The decision by several leading Democratic candidates to endorse unpopular positions has justifiably attracted a lot of attention. Yet Donald Trump’s unpopular positions have received considerably less attention. In part this is because Democratic presidential candidates are directing much of their fire at each other rather than at Trump, and in part it’s because Trump’s scandals and aberrant behavior have blotted out his policy stances.
But the fact is that Trump’s agenda itself has come in for shockingly little criticism from his opponents even though it presents enormously vulnerable targets. Here’s one example you probably haven’t heard: Trump has raised taxes on the middle class even while cutting them on the rich.
This devastating fact is hiding in plain sight. Trump has imposed tariffs on hundreds of billions of dollars’ worth of goods. Tariffs are a kind of tax. They are heavily regressive. Yesterday he announced yet another middle-class tax hike in the form of new tariffs on $300 billion worth of goods imported from China.
The conservative Tax Foundation estimates that Trump’s previous tariffs had cost the typical American family more than $850. The new round of tariffs will push that figure over $1,000.
Raising taxes on the middle class is an idea so unpopular that pollsters rarely bother to measure it. A 2003 poll found just 3 percent of the public believes the middle class pays less than its fair share. A 2017 poll asking which groups should pay more taxes found an identical 3 percent that agreed that “middle-class Americans” should.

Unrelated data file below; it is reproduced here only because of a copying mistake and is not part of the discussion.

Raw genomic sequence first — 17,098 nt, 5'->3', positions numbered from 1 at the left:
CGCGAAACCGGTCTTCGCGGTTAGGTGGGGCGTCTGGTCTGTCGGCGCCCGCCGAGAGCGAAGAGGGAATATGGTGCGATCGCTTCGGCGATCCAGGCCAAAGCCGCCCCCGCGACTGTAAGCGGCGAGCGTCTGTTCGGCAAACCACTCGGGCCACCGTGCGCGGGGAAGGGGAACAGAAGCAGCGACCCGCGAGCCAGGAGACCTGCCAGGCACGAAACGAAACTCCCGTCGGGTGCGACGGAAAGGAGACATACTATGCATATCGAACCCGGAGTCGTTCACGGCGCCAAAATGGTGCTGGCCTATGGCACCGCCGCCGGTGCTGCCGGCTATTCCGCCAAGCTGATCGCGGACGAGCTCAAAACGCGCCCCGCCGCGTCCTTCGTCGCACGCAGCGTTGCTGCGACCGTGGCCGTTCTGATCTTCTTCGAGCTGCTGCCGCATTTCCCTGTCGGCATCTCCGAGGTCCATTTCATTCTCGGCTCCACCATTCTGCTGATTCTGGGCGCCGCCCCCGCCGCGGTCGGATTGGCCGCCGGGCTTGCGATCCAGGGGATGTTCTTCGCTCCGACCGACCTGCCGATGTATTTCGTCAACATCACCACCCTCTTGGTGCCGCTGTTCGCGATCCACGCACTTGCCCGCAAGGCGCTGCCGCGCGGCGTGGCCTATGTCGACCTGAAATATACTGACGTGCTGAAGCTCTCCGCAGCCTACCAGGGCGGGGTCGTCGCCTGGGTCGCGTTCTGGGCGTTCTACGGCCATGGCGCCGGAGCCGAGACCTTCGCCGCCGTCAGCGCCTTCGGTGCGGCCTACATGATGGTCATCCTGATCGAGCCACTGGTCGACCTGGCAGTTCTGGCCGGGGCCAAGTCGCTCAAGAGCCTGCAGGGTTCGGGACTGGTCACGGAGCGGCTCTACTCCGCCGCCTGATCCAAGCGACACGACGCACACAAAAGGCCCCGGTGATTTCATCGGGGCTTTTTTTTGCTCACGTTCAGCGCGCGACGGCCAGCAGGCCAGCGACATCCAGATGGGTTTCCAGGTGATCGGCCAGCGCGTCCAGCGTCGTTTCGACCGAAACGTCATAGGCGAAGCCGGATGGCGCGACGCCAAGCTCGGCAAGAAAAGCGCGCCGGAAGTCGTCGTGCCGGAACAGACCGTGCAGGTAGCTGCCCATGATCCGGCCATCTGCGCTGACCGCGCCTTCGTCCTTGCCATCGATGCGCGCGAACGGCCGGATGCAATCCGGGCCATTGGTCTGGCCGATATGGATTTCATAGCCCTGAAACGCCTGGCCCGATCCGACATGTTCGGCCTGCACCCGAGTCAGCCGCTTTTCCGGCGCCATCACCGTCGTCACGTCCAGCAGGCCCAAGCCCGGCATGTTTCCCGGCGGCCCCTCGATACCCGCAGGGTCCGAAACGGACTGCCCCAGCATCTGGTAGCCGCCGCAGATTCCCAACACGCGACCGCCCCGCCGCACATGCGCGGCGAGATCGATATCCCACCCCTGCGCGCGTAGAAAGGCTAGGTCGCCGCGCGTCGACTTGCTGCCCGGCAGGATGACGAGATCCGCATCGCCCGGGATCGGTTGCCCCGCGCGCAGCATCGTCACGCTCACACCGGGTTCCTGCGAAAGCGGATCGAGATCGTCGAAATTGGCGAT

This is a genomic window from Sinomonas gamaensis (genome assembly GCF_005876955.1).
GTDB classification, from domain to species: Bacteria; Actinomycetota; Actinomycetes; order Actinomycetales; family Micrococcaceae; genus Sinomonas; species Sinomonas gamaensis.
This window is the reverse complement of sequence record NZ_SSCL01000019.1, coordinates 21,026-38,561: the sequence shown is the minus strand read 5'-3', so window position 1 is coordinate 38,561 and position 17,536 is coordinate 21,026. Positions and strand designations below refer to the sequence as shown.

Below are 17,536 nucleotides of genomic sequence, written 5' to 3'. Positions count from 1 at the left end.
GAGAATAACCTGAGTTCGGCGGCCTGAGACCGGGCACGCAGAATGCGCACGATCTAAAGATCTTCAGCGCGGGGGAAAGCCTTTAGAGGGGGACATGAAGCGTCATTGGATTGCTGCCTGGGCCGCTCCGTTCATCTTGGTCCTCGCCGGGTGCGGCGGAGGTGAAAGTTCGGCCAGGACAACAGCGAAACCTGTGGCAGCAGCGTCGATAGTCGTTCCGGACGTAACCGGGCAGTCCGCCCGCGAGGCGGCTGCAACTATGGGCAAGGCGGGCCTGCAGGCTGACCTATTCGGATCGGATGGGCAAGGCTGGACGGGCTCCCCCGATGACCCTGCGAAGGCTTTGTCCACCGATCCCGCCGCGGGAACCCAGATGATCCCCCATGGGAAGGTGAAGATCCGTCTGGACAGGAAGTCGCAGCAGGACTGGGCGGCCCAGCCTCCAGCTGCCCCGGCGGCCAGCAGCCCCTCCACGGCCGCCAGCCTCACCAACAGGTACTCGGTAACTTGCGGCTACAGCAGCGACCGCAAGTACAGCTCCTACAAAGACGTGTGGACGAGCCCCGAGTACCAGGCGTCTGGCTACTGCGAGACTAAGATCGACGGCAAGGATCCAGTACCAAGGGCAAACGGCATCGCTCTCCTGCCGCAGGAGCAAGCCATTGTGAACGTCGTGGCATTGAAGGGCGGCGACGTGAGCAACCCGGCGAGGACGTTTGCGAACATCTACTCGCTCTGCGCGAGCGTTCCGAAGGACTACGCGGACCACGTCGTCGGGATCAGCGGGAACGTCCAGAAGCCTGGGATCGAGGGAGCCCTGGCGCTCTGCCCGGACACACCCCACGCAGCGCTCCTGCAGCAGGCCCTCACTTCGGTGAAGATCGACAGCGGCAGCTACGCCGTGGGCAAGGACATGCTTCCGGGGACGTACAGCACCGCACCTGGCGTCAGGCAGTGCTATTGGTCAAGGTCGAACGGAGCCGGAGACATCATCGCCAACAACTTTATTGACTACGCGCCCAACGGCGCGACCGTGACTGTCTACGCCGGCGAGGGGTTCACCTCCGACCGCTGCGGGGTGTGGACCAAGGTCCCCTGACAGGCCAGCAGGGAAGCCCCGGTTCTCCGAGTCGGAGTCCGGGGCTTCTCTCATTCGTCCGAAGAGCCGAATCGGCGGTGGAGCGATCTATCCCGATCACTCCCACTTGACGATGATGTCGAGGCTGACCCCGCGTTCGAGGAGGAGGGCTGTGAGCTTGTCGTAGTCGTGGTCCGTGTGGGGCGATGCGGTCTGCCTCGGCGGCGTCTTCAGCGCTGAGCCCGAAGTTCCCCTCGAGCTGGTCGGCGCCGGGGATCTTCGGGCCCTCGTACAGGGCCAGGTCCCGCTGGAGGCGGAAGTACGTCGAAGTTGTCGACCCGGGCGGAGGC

Obviously, the issue is never going to play out in a 97 percent to 3 percent way in a live political debate. Trump will continue to deny that his tariffs are borne by middle-class Americans and most Trump supporters will believe him. The question, as with any political attack, is how it will play with crucial groups of persuadable voters in the middle.
The charge of raising taxes on the middle class might be potent with them because, first, it’s undeniably true, and second, Trump has also given rich people a huge tax cut. Raising middle-class taxes at the same time you’re giving a huge windfall to business owners and the heirs to massive fortunes is an especially noxious combination.
So why haven’t Democrats pounded home this message? One reason may be that, since Trump has managed to impose his taxes through the legally shaky mechanism of executive authority, he has avoided a congressional debate that would highlight its vulnerabilities. One also suspects that Trump’s opponents are suffering from a residual belief that Trump’s trade agenda, of which the tariffs are a piece, is highly popular, and thus reluctant to debate him on his favored terms. But the fact is that public opinion has swung in a heavily positive direction on free trade:
The Media has covered Trump’s tariffs largely in relation to its risks to the overall economy and the stock market. Reporters aren’t going to frame it primarily as a tax hike on the middle class unless Democrats start driving home that message.